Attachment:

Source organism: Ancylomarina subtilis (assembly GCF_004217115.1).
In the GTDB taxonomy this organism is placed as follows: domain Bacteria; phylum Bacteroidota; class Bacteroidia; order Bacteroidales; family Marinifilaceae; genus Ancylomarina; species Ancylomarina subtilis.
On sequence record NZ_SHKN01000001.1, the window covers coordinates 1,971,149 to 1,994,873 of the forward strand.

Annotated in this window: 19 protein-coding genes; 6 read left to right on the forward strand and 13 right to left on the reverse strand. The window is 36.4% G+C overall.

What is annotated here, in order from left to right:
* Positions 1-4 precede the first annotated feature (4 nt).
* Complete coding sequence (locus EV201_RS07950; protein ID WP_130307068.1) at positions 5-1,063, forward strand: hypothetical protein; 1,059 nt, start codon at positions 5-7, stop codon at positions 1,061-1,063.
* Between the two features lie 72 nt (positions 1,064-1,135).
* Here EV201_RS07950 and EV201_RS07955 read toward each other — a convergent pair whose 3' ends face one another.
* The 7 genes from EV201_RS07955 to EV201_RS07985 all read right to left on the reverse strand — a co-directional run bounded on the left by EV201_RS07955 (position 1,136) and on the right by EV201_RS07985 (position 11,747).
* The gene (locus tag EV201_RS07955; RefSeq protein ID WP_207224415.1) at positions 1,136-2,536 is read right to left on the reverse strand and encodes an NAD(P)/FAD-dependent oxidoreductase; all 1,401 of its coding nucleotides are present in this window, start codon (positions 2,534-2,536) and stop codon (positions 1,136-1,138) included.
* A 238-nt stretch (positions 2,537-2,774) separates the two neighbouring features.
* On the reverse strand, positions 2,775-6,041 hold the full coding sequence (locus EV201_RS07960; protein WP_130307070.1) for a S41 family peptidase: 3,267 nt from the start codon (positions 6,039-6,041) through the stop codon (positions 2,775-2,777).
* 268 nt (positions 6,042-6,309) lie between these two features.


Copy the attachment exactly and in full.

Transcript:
Source organism: Ancylomarina subtilis (assembly GCF_004217115.1).
In the GTDB taxonomy this organism is placed as follows: domain Bacteria; phylum Bacteroidota; class Bacteroidia; order Bacteroidales; family Marinifilaceae; genus Ancylomarina; species Ancylomarina subtilis.
On sequence record NZ_SHKN01000001.1, the window covers coordinates 1,971,149 to 1,994,873 of the forward strand.

Annotated in this window: 19 protein-coding genes; 6 read left to right on the forward strand and 13 right to left on the reverse strand. The window is 36.4% G+C overall.

What is annotated here, in order from left to right:
* Positions 1-4 precede the first annotated feature (4 nt).
* Complete coding sequence (locus EV201_RS07950; protein ID WP_130307068.1) at positions 5-1,063, forward strand: hypothetical protein; 1,059 nt, start codon at positions 5-7, stop codon at positions 1,061-1,063.
* Between the two features lie 72 nt (positions 1,064-1,135).
* Here EV201_RS07950 and EV201_RS07955 read toward each other — a convergent pair whose 3' ends face one another.
* The 7 genes from EV201_RS07955 to EV201_RS07985 all read right to left on the reverse strand — a co-directional run bounded on the left by EV201_RS07955 (position 1,136) and on the right by EV201_RS07985 (position 11,747).
* The gene (locus tag EV201_RS07955; RefSeq protein ID WP_207224415.1) at positions 1,136-2,536 is read right to left on the reverse strand and encodes an NAD(P)/FAD-dependent oxidoreductase; all 1,401 of its coding nucleotides are present in this window, start codon (positions 2,534-2,536) and stop codon (positions 1,136-1,138) included.
* A 238-nt stretch (positions 2,537-2,774) separates the two neighbouring features.
* On the reverse strand, positions 2,775-6,041 hold the full coding sequence (locus EV201_RS07960; protein WP_130307070.1) for a S41 family peptidase: 3,267 nt from the start codon (positions 6,039-6,041) through the stop codon (positions 2,775-2,777).
* 268 nt (positions 6,042-6,309) lie between these two features.